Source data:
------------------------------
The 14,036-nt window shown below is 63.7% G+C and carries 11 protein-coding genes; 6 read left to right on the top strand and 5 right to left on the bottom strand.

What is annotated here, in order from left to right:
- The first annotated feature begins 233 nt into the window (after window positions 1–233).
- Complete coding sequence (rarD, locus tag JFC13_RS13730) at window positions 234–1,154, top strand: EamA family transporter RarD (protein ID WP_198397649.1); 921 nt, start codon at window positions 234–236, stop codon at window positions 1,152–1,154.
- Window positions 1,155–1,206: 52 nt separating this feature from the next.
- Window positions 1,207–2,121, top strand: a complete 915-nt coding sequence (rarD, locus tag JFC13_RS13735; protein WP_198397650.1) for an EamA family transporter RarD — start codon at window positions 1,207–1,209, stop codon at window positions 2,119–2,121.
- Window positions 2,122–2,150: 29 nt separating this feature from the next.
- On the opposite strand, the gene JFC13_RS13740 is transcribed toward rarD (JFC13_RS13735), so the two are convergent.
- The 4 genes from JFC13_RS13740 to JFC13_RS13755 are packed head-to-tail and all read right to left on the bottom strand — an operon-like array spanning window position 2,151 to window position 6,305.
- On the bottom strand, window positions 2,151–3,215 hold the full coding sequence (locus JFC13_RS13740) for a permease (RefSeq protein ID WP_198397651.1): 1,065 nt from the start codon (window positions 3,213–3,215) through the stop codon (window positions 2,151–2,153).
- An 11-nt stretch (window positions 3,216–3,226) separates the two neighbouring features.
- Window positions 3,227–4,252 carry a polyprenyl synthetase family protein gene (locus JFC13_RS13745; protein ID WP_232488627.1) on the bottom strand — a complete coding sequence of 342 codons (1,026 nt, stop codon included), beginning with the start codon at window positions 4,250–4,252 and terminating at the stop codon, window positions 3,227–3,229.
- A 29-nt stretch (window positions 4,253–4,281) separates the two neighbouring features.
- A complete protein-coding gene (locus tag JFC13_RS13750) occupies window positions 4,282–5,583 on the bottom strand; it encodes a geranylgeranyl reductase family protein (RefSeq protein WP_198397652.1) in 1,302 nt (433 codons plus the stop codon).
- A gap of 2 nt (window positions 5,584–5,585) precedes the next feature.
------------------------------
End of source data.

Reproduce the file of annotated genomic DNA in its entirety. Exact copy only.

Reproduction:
The 14,036-nt window shown below is 63.7% G+C and carries 11 protein-coding genes; 6 read left to right on the top strand and 5 right to left on the bottom strand.

What is annotated here, in order from left to right:
- The first annotated feature begins 233 nt into the window (after window positions 1–233).
- Complete coding sequence (rarD, locus tag JFC13_RS13730) at window positions 234–1,154, top strand: EamA family transporter RarD (protein ID WP_198397649.1); 921 nt, start codon at window positions 234–236, stop codon at window positions 1,152–1,154.
- Window positions 1,155–1,206: 52 nt separating this feature from the next.
- Window positions 1,207–2,121, top strand: a complete 915-nt coding sequence (rarD, locus tag JFC13_RS13735; protein WP_198397650.1) for an EamA family transporter RarD — start codon at window positions 1,207–1,209, stop codon at window positions 2,119–2,121.
- Window positions 2,122–2,150: 29 nt separating this feature from the next.
- On the opposite strand, the gene JFC13_RS13740 is transcribed toward rarD (JFC13_RS13735), so the two are convergent.
- The 4 genes from JFC13_RS13740 to JFC13_RS13755 are packed head-to-tail and all read right to left on the bottom strand — an operon-like array spanning window position 2,151 to window position 6,305.
- On the bottom strand, window positions 2,151–3,215 hold the full coding sequence (locus JFC13_RS13740) for a permease (RefSeq protein ID WP_198397651.1): 1,065 nt from the start codon (window positions 3,213–3,215) through the stop codon (window positions 2,151–2,153).
- An 11-nt stretch (window positions 3,216–3,226) separates the two neighbouring features.
- Window positions 3,227–4,252 carry a polyprenyl synthetase family protein gene (locus JFC13_RS13745; protein ID WP_232488627.1) on the bottom strand — a complete coding sequence of 342 codons (1,026 nt, stop codon included), beginning with the start codon at window positions 4,250–4,252 and terminating at the stop codon, window positions 3,227–3,229.
- A 29-nt stretch (window positions 4,253–4,281) separates the two neighbouring features.
- A complete protein-coding gene (locus tag JFC13_RS13750) occupies window positions 4,282–5,583 on the bottom strand; it encodes a geranylgeranyl reductase family protein (RefSeq protein WP_198397652.1) in 1,302 nt (433 codons plus the stop codon).
- A gap of 2 nt (window positions 5,584–5,585) precedes the next feature.